Are you always the last one to show up at the party?
Do you find yourself repeatedly promising to make it on time, yet always end up walking in late?
Don’t worry; you’re not alone.
In fact, there are many cultures that have the same easy-going outlook on time as you do.
Maybe you’re too busy appreciating the here and now to make it to the next event on time. Maybe you just aren’t all that worried about punctuality.
Either way, both Portugal and Brazil take a relaxed attitude towards being on time.
If you want to know more about punctuality in these countries, and also simply want to master talking about time in Portuguese, this article is for you!
Why Learn to Tell Time in Portuguese?
Our lives are built around schedules. This is especially true when traveling. Whether it’s knowing when to check out from the hotel, what time the museum opens or what time to meet some new friends at the local pé sujo (dive bar), the success of a trip rests on being aware of the time, and its use culturally.
There’s another, just as awesome reason to learn to talk about time in Portuguese. Asking the time is the easiest ice-breaker ever!
Chances are, as a Portuguese learner, you’ll find yourself wanting to converse with native speakers. Simply walking up to someone and asking them the time is a great way to open up a conversation, make some new friends or maybe even meet a significant other.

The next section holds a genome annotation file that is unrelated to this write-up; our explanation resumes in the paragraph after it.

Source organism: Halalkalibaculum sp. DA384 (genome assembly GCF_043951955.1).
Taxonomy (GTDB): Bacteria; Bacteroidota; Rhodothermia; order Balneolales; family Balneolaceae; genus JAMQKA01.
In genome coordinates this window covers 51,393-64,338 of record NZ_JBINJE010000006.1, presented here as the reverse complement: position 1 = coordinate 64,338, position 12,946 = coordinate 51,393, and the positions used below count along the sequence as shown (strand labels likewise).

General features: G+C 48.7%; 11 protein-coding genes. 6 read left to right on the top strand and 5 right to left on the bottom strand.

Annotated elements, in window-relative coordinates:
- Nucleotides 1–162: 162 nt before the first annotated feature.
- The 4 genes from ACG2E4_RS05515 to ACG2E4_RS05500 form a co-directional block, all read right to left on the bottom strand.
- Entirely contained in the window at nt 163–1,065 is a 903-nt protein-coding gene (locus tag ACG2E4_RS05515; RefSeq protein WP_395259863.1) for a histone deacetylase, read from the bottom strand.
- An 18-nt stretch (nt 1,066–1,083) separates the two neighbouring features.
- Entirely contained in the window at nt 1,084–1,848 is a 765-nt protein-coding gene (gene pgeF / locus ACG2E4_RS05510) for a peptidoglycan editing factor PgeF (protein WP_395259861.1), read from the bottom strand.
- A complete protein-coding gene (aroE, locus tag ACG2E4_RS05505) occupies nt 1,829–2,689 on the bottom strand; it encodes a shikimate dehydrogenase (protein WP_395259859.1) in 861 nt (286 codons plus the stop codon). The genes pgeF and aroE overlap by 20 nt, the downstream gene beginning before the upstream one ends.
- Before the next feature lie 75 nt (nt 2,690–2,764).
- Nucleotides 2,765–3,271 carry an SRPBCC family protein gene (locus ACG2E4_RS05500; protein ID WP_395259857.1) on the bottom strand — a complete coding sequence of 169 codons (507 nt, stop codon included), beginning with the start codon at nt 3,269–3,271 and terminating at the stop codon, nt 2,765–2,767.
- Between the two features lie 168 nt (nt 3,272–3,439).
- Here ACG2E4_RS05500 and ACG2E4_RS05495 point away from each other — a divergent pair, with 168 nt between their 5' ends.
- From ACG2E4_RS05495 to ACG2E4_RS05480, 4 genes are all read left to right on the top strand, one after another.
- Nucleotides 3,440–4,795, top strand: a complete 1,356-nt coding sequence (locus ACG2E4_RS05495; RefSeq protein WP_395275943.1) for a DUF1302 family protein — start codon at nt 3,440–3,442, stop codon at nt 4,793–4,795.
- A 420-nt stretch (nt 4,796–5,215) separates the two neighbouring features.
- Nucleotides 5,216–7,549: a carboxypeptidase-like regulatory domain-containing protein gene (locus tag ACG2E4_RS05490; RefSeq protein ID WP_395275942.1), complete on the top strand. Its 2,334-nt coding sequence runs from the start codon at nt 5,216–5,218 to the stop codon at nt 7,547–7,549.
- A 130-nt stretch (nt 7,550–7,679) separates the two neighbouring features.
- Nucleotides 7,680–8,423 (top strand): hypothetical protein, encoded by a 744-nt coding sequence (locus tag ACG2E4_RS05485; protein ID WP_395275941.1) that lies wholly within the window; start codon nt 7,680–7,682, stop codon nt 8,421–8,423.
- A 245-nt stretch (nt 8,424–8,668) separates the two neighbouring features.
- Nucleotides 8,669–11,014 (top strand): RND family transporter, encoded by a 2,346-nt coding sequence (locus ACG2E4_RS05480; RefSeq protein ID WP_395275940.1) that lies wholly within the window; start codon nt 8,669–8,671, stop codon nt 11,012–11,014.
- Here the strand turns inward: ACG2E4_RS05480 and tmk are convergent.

This might be your chance to meet one of those famously beautiful and charismatic Brazilians.
What Does “Relaxed Time” Mean in Portuguese-speaking Countries?
If you don’t want to find yourself alone at a bar and wondering where all of your new friends are, it’s important to know a bit about the cultural use of time in Portuguese-speaking countries. In both Brazil and Portugal, it’s normal for people to be late. This varies widely depending on the type of commitment, though.
Parties and Social Events
These are definitely the most relaxed type of commitments. It’s totally normal for an event to be scheduled for a certain time, and for guests to show up two to three hours late! This is true for most birthday parties, churrasco (barbeques) and other types of social events.
However, when in doubt, just ask the host what time they expect people to show up.
Business, Medical and Professional Appointments
These types of appointments are more rigid than social events. For some businesses, being 15 minutes late is acceptable. Others consider this reprehensible. For medical appointments, you’ll often be asked to arrive 15 minutes before the scheduled appointment time.
Again, when in doubt, it’s always better to confirm.
Chronically Late? Get on Time in Portuguese with Key Phrases and Vocabulary for Telling Time
The very first step towards telling time in Portuguese is getting a good grip on Portuguese numbers. If you’re feeling ambitious today, why don’t you give a go at learning 1 to 1,000!
After you know your numbers (at least from one to 12), you’ll then want to learn the following terms to talk about time in Portuguese:
Remember, in Portuguese, each noun has a gender.
For the above nouns and most others, an o at the end indicates it’s masculine, and an a indicates it’s feminine.
Now all that’s left (at least for this section!) is to take your newly mastered numbers, combine it with your new time-related vocabulary and enjoy a song by one of my favorite Brazilian bands!
How to Ask for the Time in Portuguese
Like all communication, talking about time is a two-way street. You have to be able to tell the time, but be able to ask for the time.
Here are a few common ways that people ask what time it is in Portuguese.